Al Sharpton, Jessie Jackson, and Reverend Wright are 3 people NO ONE seeking the office of President, should have ANY association with in any fashion.
All three are enemies of our Constitutional Republic… [BAM!]
This is one that bothers me, it is when politicians speak about the Second Amendment and “semi-automtic” weapons. If Carson thinks the “life” in the Declaration is immutable, why not the 2nd Amendment as an immutable right?
Answer, because Carson does not think the Constitution provides rights, but the government does. And so the government can defines these rights… “well a baby isn’t human u-n-t-i-l-l…” ~or~ “the Constitution only meant you to have a 7-round clip…” etc.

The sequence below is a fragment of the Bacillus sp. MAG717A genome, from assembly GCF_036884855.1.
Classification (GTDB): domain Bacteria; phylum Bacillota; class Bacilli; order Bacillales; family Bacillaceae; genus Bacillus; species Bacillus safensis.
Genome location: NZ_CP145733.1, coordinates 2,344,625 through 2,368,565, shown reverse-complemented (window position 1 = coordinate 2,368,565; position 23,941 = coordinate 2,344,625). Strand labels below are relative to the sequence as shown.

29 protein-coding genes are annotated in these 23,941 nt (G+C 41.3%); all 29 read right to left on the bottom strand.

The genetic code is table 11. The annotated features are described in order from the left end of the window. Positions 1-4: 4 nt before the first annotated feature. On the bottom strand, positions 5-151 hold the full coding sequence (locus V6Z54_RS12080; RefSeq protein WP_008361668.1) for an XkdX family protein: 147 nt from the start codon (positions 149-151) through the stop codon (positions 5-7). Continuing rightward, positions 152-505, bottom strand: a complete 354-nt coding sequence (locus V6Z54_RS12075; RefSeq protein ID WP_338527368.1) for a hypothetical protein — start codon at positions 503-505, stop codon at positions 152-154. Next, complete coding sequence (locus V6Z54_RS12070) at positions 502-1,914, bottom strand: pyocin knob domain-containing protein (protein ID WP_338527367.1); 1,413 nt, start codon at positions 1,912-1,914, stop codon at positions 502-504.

When Government see’s itself in the place of God, slippery slopes happen often. In this case, God given rights are only applicable if you live in the suburbs:
Appearing on Glenn Beck‘s radio show this past week, Dr. Benjamin Carson took a vastly different stance from most conservatives on the issue of gun control, claiming you shouldn’t be able to own semi-automatic weapons in large cities.
Carson became a newfound conservative herolast month when he spoke at the National Prayer Breakfast and laid out a series of criticisms of ObamaCare, political correctness, and tax policy right in front of the president himself. Many called the speech “inappropriate” given the apolitical nature of the event, but many conservatives lauded Carson for his “bold” and “sensible” suggestions for policy reform.